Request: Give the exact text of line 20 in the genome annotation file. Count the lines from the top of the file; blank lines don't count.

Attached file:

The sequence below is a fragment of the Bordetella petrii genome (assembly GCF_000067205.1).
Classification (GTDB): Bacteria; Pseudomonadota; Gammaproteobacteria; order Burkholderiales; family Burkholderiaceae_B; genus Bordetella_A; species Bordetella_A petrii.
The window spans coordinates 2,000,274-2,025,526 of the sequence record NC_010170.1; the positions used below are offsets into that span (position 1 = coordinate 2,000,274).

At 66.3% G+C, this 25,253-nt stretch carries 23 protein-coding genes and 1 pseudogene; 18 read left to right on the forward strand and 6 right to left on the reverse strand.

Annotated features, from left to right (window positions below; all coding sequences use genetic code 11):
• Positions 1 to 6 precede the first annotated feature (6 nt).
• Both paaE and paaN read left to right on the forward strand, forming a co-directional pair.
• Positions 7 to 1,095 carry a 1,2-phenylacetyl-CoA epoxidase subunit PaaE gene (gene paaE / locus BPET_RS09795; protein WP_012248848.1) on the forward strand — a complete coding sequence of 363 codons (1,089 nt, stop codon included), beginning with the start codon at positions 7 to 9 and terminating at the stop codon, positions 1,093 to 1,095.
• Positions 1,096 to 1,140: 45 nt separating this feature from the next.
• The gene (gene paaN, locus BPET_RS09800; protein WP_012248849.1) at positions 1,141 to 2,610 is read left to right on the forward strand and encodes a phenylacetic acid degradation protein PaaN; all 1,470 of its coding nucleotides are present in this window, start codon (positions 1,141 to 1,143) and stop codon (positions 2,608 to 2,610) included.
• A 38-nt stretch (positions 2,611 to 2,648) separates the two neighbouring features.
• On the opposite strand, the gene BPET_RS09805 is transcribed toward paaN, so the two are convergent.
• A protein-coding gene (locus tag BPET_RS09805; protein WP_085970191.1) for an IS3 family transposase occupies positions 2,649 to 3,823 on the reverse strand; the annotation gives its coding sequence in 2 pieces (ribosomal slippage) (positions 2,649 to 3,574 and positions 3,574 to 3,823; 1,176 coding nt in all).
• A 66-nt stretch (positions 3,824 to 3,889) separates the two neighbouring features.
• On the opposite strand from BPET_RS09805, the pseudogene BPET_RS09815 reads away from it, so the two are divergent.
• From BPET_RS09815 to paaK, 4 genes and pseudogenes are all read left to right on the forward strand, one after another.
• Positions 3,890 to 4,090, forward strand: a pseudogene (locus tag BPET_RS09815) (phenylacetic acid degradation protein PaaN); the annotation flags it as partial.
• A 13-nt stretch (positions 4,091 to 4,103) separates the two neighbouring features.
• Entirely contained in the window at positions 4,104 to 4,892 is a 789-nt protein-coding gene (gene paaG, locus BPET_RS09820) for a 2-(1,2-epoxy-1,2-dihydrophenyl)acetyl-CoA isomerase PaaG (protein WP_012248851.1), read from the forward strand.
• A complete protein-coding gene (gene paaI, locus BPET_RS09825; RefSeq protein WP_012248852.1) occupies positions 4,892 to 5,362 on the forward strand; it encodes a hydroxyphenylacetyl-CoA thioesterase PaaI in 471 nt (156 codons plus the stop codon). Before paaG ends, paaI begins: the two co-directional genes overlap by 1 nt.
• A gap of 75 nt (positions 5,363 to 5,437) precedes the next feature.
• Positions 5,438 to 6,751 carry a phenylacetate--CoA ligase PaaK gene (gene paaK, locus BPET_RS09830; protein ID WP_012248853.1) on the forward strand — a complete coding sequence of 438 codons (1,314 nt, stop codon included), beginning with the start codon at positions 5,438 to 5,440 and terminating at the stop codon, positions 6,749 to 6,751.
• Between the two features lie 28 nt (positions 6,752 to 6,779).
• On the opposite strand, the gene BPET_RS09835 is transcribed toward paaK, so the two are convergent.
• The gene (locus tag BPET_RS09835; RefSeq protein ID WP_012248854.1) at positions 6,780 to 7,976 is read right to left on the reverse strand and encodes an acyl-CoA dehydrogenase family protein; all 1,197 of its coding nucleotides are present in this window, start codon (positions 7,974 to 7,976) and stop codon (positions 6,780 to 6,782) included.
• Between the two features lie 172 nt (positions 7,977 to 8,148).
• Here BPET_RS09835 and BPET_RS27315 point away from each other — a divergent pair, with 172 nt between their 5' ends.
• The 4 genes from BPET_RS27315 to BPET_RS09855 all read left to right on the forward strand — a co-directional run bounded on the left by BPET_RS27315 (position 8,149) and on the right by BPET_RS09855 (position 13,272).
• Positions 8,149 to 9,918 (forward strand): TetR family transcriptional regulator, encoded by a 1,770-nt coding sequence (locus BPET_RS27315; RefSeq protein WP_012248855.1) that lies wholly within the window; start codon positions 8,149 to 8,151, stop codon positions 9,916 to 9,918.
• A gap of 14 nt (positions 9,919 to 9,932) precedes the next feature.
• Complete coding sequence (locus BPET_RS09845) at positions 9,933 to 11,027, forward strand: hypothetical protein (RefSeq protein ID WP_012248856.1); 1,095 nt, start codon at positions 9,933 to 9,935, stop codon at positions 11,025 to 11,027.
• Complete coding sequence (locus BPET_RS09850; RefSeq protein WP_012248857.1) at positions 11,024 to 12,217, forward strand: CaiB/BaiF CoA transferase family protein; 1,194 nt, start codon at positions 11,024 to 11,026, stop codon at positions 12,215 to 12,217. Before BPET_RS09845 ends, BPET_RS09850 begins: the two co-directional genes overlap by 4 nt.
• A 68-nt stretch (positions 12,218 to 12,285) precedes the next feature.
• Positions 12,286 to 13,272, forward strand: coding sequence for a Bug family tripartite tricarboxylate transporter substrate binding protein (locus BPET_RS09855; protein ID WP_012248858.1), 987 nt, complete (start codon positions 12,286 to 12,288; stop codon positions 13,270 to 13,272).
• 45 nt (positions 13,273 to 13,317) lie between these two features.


• A complete protein-coding gene (gene paaI, locus BPET_RS09825; RefSeq protein WP_012248852.1) occupies positions 4,892 to 5,362 on the forward strand; it encodes a hydroxyphenylacetyl-CoA thioesterase PaaI in 471 nt (156 codons plus the stop codon). Before paaG ends, paaI begins: the two co-directional genes overlap by 1 nt.